Transcutaneous electric nerve stimulator (TENS)
units produce electrical pulses via the skin to stim-
ulate the release of endorphins and enkephalins
within the CNS. These neurotransmitters help to
block pain signals from reaching the brain.
Migraine headaches are thought to involve areas of the
brain where the primary neurotransmitter is serotonin. Which pain medica-
tion might work best for this condition?
Jenny is 10 years old and has a cold. She fel from a step and twisted her
ankle, and her ankle is beginning to swel . Pediatricians do not recommend
giving children aspirin as it has been implicated in a deadly condition cal ed
Reye's syndrome. What medication might be best to give Jenny for the pain?
WHAT A HEALTH PROVIDER SEES
ealth providers vary their treatment of pain, depending on
the type of pain being experienced. Most pain can be man-
aged with medications (analgesics), which act at different places
in the somatosensory pathway:
• When an injury causes pain, damaged cells or immune cells
release certain products (such as bradykinin, prostaglan-
dins, and histamines) that activate nearby nociceptors.
such as aspirin, ibuprofen,
acetaminophen, or naproxen, interfere with the enzymes
that make these products.
• A class of neurotransmitters called opioids (such as endor-
phin, dynorphin, and enkephalin) is responsible for synaptic
transmission in CNS pain pathways. At
as morphine, meperidine, oxycodone,
and codeine) bind to the opioid recep-
tors but do not activate them. Health
providers use opioid analgesics to treat
high levels of pain. Opioid analgesics
can become addictive and are easily
overdosed; therefore, health providers
must closely monitor their use.
• Pain relievers called
are used to treat other
conditions and also help relieve pain.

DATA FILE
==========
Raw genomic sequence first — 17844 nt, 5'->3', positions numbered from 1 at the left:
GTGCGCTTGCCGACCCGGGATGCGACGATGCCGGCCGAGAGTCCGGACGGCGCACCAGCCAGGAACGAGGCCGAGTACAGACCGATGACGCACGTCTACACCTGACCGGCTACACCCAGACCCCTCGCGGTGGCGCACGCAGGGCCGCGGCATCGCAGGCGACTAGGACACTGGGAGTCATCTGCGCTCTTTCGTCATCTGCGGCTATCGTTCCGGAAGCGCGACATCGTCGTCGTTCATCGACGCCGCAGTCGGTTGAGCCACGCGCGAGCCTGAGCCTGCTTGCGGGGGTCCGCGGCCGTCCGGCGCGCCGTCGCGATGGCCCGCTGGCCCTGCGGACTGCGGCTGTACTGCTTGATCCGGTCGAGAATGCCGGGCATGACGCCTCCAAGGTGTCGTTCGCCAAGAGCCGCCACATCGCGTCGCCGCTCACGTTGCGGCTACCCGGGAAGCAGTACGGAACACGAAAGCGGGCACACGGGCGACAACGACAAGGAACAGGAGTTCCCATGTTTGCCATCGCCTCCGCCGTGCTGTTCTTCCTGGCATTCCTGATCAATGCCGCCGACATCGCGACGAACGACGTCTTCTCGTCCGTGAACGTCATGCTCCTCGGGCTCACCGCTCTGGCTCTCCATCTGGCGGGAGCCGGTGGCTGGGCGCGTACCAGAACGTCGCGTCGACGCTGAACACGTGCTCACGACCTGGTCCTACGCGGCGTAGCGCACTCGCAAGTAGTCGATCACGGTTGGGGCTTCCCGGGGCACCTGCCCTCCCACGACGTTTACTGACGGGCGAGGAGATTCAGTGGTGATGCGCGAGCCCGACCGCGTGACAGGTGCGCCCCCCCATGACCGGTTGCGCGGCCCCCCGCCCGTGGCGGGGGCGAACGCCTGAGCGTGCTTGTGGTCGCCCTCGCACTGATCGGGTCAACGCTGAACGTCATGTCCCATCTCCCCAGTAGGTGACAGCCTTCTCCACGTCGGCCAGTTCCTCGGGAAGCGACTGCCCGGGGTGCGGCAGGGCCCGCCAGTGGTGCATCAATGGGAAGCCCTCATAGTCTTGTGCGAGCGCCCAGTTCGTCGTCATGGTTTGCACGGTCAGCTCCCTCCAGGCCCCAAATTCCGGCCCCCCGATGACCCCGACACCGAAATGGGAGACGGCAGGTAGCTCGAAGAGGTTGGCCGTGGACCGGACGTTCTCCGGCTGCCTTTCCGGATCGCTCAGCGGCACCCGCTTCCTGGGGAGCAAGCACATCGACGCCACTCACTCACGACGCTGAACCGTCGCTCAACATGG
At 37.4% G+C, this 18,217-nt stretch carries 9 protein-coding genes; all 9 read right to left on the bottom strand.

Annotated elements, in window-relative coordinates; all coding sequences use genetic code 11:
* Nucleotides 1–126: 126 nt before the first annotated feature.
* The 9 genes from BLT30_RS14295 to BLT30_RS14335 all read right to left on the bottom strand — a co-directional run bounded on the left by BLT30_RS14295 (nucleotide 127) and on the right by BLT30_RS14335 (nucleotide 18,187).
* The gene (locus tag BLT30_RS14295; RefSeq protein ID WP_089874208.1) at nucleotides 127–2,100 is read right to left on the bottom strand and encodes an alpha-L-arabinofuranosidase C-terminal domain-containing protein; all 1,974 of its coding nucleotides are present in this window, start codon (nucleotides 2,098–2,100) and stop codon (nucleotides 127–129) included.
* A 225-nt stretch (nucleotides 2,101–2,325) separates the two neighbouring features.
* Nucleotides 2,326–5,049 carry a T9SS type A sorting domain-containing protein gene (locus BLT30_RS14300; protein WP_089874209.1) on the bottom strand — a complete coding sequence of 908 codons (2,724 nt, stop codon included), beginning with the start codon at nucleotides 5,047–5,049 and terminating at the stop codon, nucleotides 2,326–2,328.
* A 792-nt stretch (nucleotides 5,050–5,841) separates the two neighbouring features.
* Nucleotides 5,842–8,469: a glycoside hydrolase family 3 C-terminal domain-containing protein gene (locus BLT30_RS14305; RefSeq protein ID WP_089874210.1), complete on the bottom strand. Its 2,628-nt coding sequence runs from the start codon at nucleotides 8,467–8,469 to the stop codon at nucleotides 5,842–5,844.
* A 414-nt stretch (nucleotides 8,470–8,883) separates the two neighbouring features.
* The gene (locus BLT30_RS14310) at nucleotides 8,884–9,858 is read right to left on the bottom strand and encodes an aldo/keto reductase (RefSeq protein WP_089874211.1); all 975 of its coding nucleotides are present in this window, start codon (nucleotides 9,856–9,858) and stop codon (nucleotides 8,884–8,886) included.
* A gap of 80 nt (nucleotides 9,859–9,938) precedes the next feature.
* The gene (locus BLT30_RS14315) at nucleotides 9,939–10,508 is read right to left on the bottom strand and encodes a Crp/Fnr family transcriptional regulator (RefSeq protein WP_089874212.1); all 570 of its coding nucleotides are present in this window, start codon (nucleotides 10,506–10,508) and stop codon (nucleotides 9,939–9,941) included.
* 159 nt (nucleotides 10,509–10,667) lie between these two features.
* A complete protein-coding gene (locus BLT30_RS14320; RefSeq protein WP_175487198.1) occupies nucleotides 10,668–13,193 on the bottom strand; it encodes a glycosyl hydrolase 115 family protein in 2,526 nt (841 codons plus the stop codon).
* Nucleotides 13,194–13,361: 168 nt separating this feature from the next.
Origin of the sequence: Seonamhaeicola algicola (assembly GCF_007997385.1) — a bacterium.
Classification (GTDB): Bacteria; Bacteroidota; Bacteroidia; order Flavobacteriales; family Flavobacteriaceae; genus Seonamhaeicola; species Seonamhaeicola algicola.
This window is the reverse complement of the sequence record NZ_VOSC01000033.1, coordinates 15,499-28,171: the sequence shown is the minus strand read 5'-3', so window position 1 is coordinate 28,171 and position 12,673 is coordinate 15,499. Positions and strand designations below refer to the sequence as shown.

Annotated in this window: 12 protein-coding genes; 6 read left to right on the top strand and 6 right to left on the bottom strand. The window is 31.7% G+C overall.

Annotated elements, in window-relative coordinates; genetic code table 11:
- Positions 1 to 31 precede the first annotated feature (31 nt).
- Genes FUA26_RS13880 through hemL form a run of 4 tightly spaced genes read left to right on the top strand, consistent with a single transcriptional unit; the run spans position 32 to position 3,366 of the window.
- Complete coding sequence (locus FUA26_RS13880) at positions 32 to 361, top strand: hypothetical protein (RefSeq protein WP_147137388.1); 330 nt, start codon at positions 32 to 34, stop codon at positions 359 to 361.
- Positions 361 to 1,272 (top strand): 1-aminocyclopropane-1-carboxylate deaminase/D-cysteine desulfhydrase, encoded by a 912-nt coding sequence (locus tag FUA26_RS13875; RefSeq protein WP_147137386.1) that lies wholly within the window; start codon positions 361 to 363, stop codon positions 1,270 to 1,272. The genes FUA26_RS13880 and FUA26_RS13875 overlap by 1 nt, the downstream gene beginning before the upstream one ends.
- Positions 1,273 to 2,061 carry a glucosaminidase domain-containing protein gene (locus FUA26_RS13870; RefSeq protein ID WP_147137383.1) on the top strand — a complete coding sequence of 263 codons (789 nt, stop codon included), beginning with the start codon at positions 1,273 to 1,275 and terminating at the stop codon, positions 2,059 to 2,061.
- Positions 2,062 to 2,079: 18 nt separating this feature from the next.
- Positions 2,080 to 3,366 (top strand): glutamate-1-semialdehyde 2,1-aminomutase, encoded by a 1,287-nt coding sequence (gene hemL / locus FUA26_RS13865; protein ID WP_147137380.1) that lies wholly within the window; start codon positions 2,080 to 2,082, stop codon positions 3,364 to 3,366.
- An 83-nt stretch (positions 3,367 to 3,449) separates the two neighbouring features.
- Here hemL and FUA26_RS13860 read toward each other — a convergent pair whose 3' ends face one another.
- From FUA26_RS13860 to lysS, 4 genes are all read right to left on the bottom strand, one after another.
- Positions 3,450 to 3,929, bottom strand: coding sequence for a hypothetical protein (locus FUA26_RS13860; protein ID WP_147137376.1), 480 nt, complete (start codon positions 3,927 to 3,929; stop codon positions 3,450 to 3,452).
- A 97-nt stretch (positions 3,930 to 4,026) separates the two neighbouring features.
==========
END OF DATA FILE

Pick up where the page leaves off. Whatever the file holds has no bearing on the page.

as phenytoin) reduce the ability of CNS
neurons to conduct action potentials.
(such as amitripty-
line) block synaptic transmission involving the neurotransmit-
(such as lidocaine and benzocaine)
block sodium and potassium channels, thereby preventing
propagation of action potentials; most are applied topical y or
injected locally to relieve pain.
Other therapies can also be used to manage chronic pain without
the use of medications or in conjunction with smaller doses of
• Physical therapy involves a series of exercises, massage, ther-
mal stimulation, and electrotherapy to release muscle tension
and build muscle strength that can help to relieve pain caused
by pressure on peripheral nerves.
• Acupuncture and acupressure techniques involve the inser-
tion of needles or application of pressure to strategic parts
of the body, which helps to relieve pain in other parts of the
body The areas stimulated by the techniques share the spi-
nal segments with the area that will ultimately be “treated”
by the procedure.
• Biofeedback can sometimes be used to help patients man-
age chronic pain by helping individuals learn to control the
impact of the pain on their daily lives.
V id e o
What a Health Provider Sees
highlights a concept
or phenomenon and examines it from a clinical point
of view. Photos and figures are used to compare how a
nonscientist and a scientist see the issues, and students
apply their observational and critical thinking skills to
Numerous additional clinical applications
are presented as examples in
content modules for each chapter. These engaging
discussions of a wide variety of clinical scenarios from
disease coverage to tests and procedures fully engage
students in the material and help them comprehend
the relevance of understanding normal anatomy and
students to analyze the
material and develop
insights into essential
Coordinated with the
, at the end of
questions allow students to
test their comprehension of
the learning objectives.
At the end of each learning objective module,
students can assess their progress with independent
practice opportunities and quizzes. This feature gives them the
ability to gauge their comprehension and grasp of the material.
Practice tests and quizzes help students self-monitor and prepare
for graded course assessments.